There's a reason that Microsoft's browser took over 95 percent of the Web browser market from Netscape (Firefox's ancestor): IE6 could do things earlier browsers could not. There was dynamic HTML, CSS, and yes, it even had new security features.
But over the years, problems with all these unique capabilities reared its ugly head. Every major Web site started to target IE, to the point that the sites didn't function correctly or fully in other browsers.
Fast forward to 2011. The hot new browser is Google's Chrome, which has just overtaken former indie darling Firefox in global market share, according to StatCounter. Chrome can do things that no other browser can do, and Google now targets Chrome exclusively, meaning some Google sites only function fully when viewed in Chrome. Even today, you can read on the Google blog about some new Angry Birds levels that only work in Chrome.
This is disturbing, when you consider that Google has made a lot of hay about the openness of the Web; Google wouldn't exist if it weren't for truly open Web standards. But more and more, Chrome is becoming a conduit for Google services, to the exclusion of other browsers.
Sure, anyone can make a site that works in Chrome, so it is open in that sense. But if that site only works in Chrome and not in other major browsers, we have a lack of openness in the Web ecosystem. Anyone could produce a site that fully worked in IE6, too, but we would have the same problem: the site wouldn't function fully in other browsers.
Instances of Chrome-only Google services are starting to appear. Most recently, with the release Chrome 15, the Internet search leader has changed just one user-facing feature--the new tab page. And it did so in a way designed to promote the company's Chrome Web Store. This "app" store--the apps are really just Web sites--only works in Chrome. Before this, the company finally announced offline capability for its Gmail webmail service. And you guessed it, it only works if you use Chrome.
Those are far from the only cases of a Google service only working in Chrome alone; other examples include Google Instant Pages, Google Cloud Print, folder uploading and drag-and-drop in Google Docs, and Google Apps notifications for email and calendar events.
Another "standard," SPDY, could change the whole Web into the Google Wide Web. SPDY is an HTTP replacement that compresses header data and allows persistent connections between server and browsers. It turns out that some Google sites are already using SPDY when you browse with Chrome. As with Instant Pages, the technology is available to other Web publishers to implement, but again, Google itself is the only major player to support it. Great stuff, faster Web interactions, but let's not forget that that universal access using any software is why the Web took off in the first place.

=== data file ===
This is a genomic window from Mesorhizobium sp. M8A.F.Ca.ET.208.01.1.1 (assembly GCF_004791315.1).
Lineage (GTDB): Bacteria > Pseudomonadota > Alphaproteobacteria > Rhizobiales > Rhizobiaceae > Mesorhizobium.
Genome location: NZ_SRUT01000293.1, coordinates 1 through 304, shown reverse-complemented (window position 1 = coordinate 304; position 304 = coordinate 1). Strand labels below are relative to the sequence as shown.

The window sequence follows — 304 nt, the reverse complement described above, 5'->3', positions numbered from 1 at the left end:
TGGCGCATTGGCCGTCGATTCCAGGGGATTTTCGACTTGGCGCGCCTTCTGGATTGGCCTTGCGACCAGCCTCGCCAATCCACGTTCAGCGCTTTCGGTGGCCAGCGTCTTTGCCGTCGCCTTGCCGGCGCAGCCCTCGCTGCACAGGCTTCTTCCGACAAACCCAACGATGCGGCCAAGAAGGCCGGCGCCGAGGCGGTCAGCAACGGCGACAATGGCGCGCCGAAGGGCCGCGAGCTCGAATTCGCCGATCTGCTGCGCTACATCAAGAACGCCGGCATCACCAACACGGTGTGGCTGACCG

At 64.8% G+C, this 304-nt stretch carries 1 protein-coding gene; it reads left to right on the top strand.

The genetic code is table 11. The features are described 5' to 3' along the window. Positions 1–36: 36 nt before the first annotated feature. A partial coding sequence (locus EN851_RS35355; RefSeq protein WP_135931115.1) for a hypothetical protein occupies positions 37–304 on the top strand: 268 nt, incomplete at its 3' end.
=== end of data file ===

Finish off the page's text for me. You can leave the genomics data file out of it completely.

The strategy takes a page out of Microsoft's playbook for IE6 and magnifies it on a massive scale. Microsoft's Outlook Web Client (the first major example of an Ajax, app-like site) let you use the search feature in your inbox only if you ran Internet Explorer. That's exactly what Google has started doing: offer a Web service that almost works in all browsers, but requires the vendor's own browser to fully function. Thankfully, Microsoft has abandoned these IE-only features. Let's hope Google follows suit.
In a recent discussion I had with Hakum Lie, CTO of browser maker Opera Software, the Nordic exec expressed concern about Google's approach.
"It's often that [Google] launch[es] services without testing in all browsers. We sometimes wake up in the morning and see a new Google service with things we could have fixed if they'd worked with us during the development phase," Lie said. "Now that they have their own browser, they think less of making sure it works across the board, which is a concern, because Google wouldn't have existed if it hadn't been for open standards. We'd probably all live in Microsoft land."
But Lie acknowledged Google's contributions to Web standards, "Some of those experiments are great," he said. "We need to have experimentation going on, and we can't demand that everything works in all browsers. But you should test in major browsers."
Even more proprietary and locked down are the Chromebooks, which are pretty much just a browser in a box. "The problem we're having with the Chromebook is that it's a very closed platform," Lie said. "We complained about Microsoft all these years, but on Windows you could actually make a competing browser."
The same could be said for Apple iOS devices like iPads. Though Chromebooks isn't nearly as successful as the iPad, the day all computers are Chromebooks, browser choice and openness will be a thing of the past.
Like any multinational business, Google wants to dominate anywhere it can. It already does this in search. And don't get me wrong, Google has done a lot of fantastic work. Chrome wouldn't be as popular as it is if that weren't the case. It's my PCMag Editors' Choice because it's orders of magnitude faster than its predecessors. The arrival of Chrome on the scene has made all other browsers get better, too. But I only hope that these improvements don't come at the price of true openness and interoperability.